Atazanavir / ritonavir versus Lopinavir / ritonavir-based combined antiretroviral therapy (cART) for HIV-1 infection: a systematic review and meta-analysis

  • Bereket Molla Tigabu
  • Feleke Doyore Agide
  • Minoo Mohraz
  • Shekoufeh Nikfar
Keywords: Atazanavir; Atazanavir/ritonavir; lopinavir/ritonavir; viral suppression.

Abstract

Background: This systematic review and meta-analysis was conducted to evaluate the safety and effectiveness of Atazanavir/ritonavir over lopinavir/ritonavir in human immunodeficiency virus-1 (HIV-1) infection.

Methods: Clinical trials with a head-to-head comparison of atazanavir/ritonavir and lopinavir/ritonavir in HIV-1 were included. Electronic databases: PubMed/Medline CENTRAL, Embase, Scopus, and Web of Science were searched. Viral suppression below 50 copies/ml at the longest follow-up period was the primary outcome measure. Grade 2-4 treatment-related adverse drug events, lipid profile changes and grade 3-4 bilirubin elevations were used as secondary outcome measures.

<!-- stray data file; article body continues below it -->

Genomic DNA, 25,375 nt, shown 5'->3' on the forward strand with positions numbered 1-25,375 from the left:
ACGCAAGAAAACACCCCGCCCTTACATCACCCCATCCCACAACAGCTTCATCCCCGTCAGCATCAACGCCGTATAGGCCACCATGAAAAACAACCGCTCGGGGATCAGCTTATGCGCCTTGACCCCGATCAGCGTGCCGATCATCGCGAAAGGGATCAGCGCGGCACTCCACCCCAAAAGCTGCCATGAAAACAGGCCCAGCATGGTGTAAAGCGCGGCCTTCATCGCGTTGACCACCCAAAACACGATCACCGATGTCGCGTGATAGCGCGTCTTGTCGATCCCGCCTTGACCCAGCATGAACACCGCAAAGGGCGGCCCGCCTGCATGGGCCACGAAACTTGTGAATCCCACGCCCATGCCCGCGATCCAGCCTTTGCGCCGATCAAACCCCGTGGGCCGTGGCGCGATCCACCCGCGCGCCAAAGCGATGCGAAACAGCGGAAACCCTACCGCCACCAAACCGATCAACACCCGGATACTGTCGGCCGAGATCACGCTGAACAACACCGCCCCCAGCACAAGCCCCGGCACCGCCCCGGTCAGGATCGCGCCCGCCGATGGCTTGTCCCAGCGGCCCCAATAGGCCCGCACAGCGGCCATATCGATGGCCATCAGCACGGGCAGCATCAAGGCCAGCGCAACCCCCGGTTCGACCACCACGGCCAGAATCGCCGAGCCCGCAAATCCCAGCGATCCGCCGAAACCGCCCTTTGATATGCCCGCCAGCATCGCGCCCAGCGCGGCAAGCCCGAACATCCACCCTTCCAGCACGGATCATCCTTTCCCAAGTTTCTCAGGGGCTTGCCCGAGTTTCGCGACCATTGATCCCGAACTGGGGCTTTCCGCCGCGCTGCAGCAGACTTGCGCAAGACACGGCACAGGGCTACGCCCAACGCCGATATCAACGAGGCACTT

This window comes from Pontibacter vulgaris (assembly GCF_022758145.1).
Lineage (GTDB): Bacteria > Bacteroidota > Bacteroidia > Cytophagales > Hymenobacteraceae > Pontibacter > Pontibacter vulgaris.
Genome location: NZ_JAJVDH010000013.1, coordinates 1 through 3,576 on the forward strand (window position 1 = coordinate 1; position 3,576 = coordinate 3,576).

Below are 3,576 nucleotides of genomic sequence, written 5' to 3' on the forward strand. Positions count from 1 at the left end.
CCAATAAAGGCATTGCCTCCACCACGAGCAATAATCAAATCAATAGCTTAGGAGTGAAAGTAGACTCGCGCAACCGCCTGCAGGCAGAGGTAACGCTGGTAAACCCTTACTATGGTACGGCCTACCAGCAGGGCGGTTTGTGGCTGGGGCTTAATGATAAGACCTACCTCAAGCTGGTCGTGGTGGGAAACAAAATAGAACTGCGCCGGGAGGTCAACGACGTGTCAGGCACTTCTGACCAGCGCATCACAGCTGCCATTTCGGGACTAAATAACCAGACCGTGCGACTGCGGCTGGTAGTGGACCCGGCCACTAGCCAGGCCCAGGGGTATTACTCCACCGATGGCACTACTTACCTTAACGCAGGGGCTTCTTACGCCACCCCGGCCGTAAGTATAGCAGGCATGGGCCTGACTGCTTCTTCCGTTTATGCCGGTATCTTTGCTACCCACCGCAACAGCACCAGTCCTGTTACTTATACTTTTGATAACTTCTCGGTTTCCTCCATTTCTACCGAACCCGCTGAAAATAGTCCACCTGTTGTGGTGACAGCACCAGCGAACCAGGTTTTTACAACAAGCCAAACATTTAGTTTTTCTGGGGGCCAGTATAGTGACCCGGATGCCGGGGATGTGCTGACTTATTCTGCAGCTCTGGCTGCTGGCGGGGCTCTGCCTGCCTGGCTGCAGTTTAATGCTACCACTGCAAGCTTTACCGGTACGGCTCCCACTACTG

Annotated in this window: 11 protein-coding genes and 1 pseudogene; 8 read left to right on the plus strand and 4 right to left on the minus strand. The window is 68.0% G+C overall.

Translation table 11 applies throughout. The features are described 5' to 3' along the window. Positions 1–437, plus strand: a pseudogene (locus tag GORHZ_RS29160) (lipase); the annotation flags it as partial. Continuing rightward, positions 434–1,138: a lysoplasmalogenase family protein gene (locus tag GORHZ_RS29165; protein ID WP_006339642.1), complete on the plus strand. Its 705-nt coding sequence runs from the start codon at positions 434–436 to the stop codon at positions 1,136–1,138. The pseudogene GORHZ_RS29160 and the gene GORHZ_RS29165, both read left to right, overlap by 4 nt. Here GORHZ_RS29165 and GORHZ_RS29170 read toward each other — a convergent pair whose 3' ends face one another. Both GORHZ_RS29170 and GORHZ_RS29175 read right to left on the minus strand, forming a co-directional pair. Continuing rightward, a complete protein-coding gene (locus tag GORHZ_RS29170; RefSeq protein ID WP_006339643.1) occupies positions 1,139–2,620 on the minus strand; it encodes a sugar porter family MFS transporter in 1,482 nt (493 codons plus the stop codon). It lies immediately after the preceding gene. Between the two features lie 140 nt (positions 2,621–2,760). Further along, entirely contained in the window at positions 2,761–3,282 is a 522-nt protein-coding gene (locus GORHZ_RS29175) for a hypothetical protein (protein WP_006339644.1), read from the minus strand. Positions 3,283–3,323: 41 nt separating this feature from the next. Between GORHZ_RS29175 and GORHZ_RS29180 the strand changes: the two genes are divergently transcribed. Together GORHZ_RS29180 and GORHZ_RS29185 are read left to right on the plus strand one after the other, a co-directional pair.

Results: A total of nine articles from seven trials with 1938 HIV-1 patients were included in the current study. Atazanavir/ritonavir has 13% lower overall risk of failure to suppress the virus level < 50 copies/ml than lopinavir/ritonavir in fixed effect model (pooled RR: 0.87; CI: 0.78, 0.96; P=0.006). The overall risk of hyperbilirubinemia is very high for atazanavir/ritonavir than lopinavir/ritonavir in the random effects model (pooled RR: 45.03; CI: 16.03, 126.47; P< 0.0001).

Conclusion: Atazanavir/ritonavir has a better viral suppression at lower risk of lipid abnormality than lopinavir/ritonavir. The risk and development of hyperbilirubinemia from atazanavir-based regimens should be taken into consideration both at the time of pre- scribing and patient follow-up.

Keywords: Atazanavir; Atazanavir/ritonavir; lopinavir/ritonavir; viral suppression.

Published
2020-04-20
Section
Articles

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eISSN: 1680-6905